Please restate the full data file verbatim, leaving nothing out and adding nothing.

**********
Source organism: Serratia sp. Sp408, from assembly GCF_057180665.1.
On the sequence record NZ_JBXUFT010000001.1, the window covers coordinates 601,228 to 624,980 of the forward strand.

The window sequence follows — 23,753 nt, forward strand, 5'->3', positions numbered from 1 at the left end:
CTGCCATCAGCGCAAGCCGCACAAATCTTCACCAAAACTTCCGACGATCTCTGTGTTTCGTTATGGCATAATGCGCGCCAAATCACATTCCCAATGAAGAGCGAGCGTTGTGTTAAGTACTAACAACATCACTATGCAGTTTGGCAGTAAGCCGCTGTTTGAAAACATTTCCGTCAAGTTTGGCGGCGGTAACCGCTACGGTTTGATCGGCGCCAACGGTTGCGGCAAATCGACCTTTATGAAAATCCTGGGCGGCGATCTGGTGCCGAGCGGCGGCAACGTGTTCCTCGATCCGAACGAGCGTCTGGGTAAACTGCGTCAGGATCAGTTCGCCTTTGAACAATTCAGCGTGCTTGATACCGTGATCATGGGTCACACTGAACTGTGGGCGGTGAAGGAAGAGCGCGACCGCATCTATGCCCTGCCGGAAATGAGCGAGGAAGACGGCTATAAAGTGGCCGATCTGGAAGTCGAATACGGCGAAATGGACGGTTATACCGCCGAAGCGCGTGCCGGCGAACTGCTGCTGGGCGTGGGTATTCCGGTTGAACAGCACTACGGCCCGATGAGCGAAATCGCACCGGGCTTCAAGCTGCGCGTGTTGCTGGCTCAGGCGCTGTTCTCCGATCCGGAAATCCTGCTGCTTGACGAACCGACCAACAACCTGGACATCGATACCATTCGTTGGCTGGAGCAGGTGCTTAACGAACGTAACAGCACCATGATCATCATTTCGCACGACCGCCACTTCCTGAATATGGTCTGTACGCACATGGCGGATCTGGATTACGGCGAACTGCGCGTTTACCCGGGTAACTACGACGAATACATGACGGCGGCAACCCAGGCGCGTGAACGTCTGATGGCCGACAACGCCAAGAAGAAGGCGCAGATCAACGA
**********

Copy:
Source organism: Serratia sp. Sp408, from assembly GCF_057180665.1.
On the sequence record NZ_JBXUFT010000001.1, the window covers coordinates 601,228 to 624,980 of the forward strand.

The window sequence follows — 23,753 nt, forward strand, 5'->3', positions numbered from 1 at the left end:
CTGCCATCAGCGCAAGCCGCACAAATCTTCACCAAAACTTCCGACGATCTCTGTGTTTCGTTATGGCATAATGCGCGCCAAATCACATTCCCAATGAAGAGCGAGCGTTGTGTTAAGTACTAACAACATCACTATGCAGTTTGGCAGTAAGCCGCTGTTTGAAAACATTTCCGTCAAGTTTGGCGGCGGTAACCGCTACGGTTTGATCGGCGCCAACGGTTGCGGCAAATCGACCTTTATGAAAATCCTGGGCGGCGATCTGGTGCCGAGCGGCGGCAACGTGTTCCTCGATCCGAACGAGCGTCTGGGTAAACTGCGTCAGGATCAGTTCGCCTTTGAACAATTCAGCGTGCTTGATACCGTGATCATGGGTCACACTGAACTGTGGGCGGTGAAGGAAGAGCGCGACCGCATCTATGCCCTGCCGGAAATGAGCGAGGAAGACGGCTATAAAGTGGCCGATCTGGAAGTCGAATACGGCGAAATGGACGGTTATACCGCCGAAGCGCGTGCCGGCGAACTGCTGCTGGGCGTGGGTATTCCGGTTGAACAGCACTACGGCCCGATGAGCGAAATCGCACCGGGCTTCAAGCTGCGCGTGTTGCTGGCTCAGGCGCTGTTCTCCGATCCGGAAATCCTGCTGCTTGACGAACCGACCAACAACCTGGACATCGATACCATTCGTTGGCTGGAGCAGGTGCTTAACGAACGTAACAGCACCATGATCATCATTTCGCACGACCGCCACTTCCTGAATATGGTCTGTACGCACATGGCGGATCTGGATTACGGCGAACTGCGCGTTTACCCGGGTAACTACGACGAATACATGACGGCGGCAACCCAGGCGCGTGAACGTCTGATGGCCGACAACGCCAAGAAGAAGGCGCAGATCAACGA